For six years Franco stubbornly made the rounds among the schools, but things did not take off until he got Yeruham Scharovsky involved in the project. "The foundation would not have been created without Yeruham," Franco emphasizes. "During that period I was working in a hospital, but afterward, at the beginning of the 1990s, I opened my private clinic. I was no longer able to bear the whole burden alone, and I asked Yeruham to become the director general of the foundation. That was a smart move, because he is a rare combination of a professional, a superb musician, a pedagogue and a true bulldozer. Everything I could have dreamed of, and more, he put into practice. I dreamed of a youth orchestra playing in the city square, and something on a huge scale emerged. I am delighted to see how the foundation generated the tremendous growth of the conservatory and a blossoming of music in the schools. Over the years, and thanks to the hard work, the message of music in Kfar Sava gave the city an authentic cultural character."
In the rehearsal hall, with its forest of music stands, Ofer Ein Habar talks about a well-oiled cultural enterprise. "Because we are considered a musical empire in Israel, very senior teachers want to work here," he notes. "We have succeeded in bringing the best teachers in Israel, and it is far from self-evident that they would be ready to work in a municipal institution. The teachers include the first trumpet from the Haifa Symphony Orchestra and the first clarinet from the Rishon Letzion Opera Orchestra. We also have Shimon Weinreed, a flute teacher who produces the finest flutists in the country, and Adela Omansky, head of the piano department in our conservatory, who is considered one of the leading teachers in Israel. With teachers like that, the students reach new heights."
According to Ein Habar, one of the conditions for all this success is the public response. "The population here accepted the gift graciously and held onto it tight," he says. "All kinds of people come up with ideas, but not everything catches on. In Kfar Sava, people appreciated the music. In the same way my children speak Hebrew, here people speak music. When kindergarten children visit the school in which they will enter first grade, they get a concert. The school orchestra plays for them. From the child's first encounter with the school he understands that he will learn the aleph-bet, along with do-re-mi."
Irit Eisdorfer, the principal of Ussishkin Elementary School, agrees with every word Ein Habar says. "I am the principal of the largest grammar school in the city," she says in her office, minutes after watching 400 very young students practice the recorder in the gym for Independence Day events. "More than half the school's 700 students play an instrument. I don't know of any other principal in Israel who has more than 400 students studying music as part of their regular curriculum. All the children in grades 1 to 3 play an instrument. Music gives them the possibility of learning a different language, values, discipline. Many children with learning difficulties find a place to stand out and express themselves with musical instruments."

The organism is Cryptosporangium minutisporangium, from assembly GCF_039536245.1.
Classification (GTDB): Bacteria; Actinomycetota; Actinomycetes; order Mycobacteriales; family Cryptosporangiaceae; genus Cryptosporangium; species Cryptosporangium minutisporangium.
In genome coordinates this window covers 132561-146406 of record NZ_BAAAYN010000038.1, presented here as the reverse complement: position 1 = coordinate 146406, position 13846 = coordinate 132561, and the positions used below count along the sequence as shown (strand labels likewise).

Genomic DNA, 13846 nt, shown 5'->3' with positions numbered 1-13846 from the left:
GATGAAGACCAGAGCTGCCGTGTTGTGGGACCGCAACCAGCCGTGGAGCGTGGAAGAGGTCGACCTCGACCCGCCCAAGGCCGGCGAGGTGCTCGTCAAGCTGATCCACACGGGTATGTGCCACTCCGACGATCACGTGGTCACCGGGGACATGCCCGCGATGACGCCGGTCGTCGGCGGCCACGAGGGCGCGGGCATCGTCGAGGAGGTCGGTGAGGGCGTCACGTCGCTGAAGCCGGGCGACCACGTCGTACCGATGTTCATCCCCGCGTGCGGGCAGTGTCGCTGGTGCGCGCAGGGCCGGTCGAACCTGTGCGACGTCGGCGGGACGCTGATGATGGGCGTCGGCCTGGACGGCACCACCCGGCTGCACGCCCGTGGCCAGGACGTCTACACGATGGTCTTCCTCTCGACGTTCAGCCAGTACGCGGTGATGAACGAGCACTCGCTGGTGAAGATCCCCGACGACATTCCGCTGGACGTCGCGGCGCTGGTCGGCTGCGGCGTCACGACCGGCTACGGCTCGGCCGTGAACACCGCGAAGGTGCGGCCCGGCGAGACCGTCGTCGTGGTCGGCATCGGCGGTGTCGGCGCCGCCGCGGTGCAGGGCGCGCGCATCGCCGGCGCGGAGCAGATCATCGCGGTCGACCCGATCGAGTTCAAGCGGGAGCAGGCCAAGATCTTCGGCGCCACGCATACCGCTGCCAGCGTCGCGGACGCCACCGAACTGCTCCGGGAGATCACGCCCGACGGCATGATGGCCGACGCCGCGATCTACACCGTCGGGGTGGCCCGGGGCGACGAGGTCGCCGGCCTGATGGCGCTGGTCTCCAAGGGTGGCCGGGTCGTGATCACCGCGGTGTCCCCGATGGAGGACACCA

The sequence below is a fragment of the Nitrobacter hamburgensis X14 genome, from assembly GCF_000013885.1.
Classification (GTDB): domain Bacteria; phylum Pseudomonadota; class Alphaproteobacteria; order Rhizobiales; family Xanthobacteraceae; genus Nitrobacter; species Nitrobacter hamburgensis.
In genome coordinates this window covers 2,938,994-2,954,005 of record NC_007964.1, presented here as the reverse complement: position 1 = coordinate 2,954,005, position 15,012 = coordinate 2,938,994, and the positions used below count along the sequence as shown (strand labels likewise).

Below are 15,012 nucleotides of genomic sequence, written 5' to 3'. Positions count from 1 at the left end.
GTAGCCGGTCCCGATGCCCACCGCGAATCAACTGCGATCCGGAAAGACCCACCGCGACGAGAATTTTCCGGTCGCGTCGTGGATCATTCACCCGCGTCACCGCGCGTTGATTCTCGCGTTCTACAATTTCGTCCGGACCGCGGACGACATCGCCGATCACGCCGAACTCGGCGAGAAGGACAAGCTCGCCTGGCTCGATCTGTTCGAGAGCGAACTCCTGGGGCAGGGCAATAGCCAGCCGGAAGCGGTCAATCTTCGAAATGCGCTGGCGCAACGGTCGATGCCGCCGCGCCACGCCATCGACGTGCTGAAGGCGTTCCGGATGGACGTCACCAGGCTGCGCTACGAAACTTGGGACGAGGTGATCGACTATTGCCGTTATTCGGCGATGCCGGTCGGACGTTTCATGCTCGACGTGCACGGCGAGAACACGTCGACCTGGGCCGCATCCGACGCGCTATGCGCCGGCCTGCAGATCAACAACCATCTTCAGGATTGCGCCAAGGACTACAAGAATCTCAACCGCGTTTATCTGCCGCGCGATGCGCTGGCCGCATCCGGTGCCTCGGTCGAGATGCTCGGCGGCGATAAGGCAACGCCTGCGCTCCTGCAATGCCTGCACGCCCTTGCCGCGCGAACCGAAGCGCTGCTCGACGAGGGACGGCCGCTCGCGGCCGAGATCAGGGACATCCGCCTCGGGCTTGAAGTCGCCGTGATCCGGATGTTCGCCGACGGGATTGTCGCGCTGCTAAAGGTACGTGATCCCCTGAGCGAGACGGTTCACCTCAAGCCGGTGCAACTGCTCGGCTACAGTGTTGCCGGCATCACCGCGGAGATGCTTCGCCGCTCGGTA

Music is also an integral element in all the school's ceremonies and events, Eisdorfer notes. "Playing an instrument is part of the curriculum, not only an after-school activity. It is the culture of Ussishkin School, as with all the other schools in the city. In every ceremony - the start of the school year, Memorial Day and so forth - my students play. Every year the school orchestra gives a concert, to which the parents are invited; it is one of our most festive evenings. Without the Music Foundation, none of this would be happening, period. The foundation's teachers, who are part of the school staff, are the driving force of all these activities. The education system as such does not have the resources to implement a vast project like this - at best, we would get one music teacher."
Academic institutions, too, are astonished by the activities of the Music Foundation. "The idea of the Kfar Sava foundation was 20 years ahead of its time," says Prof. Tomer Lev, director of the Buchmann-Mehta School of Music at Tel Aviv University. "The system which intertwines the conservatory with music lessons in the schools, music tracks in high school and youth orchestras has created something that is greater than the sum of its parts. In the past, each of these bodies was separate and weak, but now all the music resources are united and therefore reinforce the status of music in the city. This structure does not exist in big, established cities like Tel Aviv and Jerusalem. You won't find anything like it in Ra'anana or Netanya, either."
As a judge in youth orchestra competitions, do you find something distinctive about the orchestras in Kfar Sava?